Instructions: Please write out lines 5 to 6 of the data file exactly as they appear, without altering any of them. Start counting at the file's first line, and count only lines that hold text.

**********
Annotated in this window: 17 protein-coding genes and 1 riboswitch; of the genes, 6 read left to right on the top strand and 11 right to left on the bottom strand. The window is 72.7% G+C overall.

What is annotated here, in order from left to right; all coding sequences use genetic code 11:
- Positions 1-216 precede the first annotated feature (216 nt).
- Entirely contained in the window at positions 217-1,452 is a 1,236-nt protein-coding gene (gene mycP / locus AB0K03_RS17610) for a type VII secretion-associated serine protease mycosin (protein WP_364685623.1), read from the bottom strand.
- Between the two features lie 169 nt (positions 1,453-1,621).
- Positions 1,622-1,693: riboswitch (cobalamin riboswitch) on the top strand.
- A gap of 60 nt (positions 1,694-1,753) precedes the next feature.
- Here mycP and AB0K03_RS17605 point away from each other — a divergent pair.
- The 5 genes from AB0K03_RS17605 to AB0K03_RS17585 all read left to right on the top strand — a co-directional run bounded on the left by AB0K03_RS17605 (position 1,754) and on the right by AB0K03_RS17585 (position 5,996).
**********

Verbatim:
- Between the two features lie 169 nt (positions 1,453-1,621).
- Positions 1,622-1,693: riboswitch (cobalamin riboswitch) on the top strand.